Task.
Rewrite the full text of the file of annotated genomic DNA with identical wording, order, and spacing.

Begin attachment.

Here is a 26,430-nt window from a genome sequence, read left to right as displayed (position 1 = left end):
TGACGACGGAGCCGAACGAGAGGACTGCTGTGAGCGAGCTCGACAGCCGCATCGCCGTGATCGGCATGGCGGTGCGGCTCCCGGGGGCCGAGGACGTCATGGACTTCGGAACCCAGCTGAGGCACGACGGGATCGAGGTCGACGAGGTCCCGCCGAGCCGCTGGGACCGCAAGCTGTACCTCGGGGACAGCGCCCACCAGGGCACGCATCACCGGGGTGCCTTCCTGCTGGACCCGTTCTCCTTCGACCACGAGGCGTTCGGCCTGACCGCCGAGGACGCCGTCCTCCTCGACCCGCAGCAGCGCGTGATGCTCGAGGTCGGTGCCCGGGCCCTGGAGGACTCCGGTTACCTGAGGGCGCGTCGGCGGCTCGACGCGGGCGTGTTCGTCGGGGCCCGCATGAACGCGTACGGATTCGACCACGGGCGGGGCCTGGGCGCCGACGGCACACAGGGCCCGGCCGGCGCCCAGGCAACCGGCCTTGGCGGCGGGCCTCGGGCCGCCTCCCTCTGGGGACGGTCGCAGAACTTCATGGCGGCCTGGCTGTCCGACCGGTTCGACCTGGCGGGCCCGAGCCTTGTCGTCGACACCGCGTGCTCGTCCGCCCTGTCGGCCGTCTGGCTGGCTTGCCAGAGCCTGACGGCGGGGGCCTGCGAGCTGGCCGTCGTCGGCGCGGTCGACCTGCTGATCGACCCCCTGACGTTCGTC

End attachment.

Here is a 26,430-nt window from a genome sequence, read left to right as displayed (position 1 = left end):
TGACGACGGAGCCGAACGAGAGGACTGCTGTGAGCGAGCTCGACAGCCGCATCGCCGTGATCGGCATGGCGGTGCGGCTCCCGGGGGCCGAGGACGTCATGGACTTCGGAACCCAGCTGAGGCACGACGGGATCGAGGTCGACGAGGTCCCGCCGAGCCGCTGGGACCGCAAGCTGTACCTCGGGGACAGCGCCCACCAGGGCACGCATCACCGGGGTGCCTTCCTGCTGGACCCGTTCTCCTTCGACCACGAGGCGTTCGGCCTGACCGCCGAGGACGCCGTCCTCCTCGACCCGCAGCAGCGCGTGATGCTCGAGGTCGGTGCCCGGGCCCTGGAGGACTCCGGTTACCTGAGGGCGCGTCGGCGGCTCGACGCGGGCGTGTTCGTCGGGGCCCGCATGAACGCGTACGGATTCGACCACGGGCGGGGCCTGGGCGCCGACGGCACACAGGGCCCGGCCGGCGCCCAGGCAACCGGCCTTGGCGGCGGGCCTCGGGCCGCCTCCCTCTGGGGACGGTCGCAGAACTTCATGGCGGCCTGGCTGTCCGACCGGTTCGACCTGGCGGGCCCGAGCCTTGTCGTCGACACCGCGTGCTCGTCCGCCCTGTCGGCCGTCTGGCTGGCTTGCCAGAGCCTGACGGCGGGGGCCTGCGAGCTGGCCGTCGTCGGCGCGGTCGACCTGCTGATCGACCCCCTGACGTTCGTC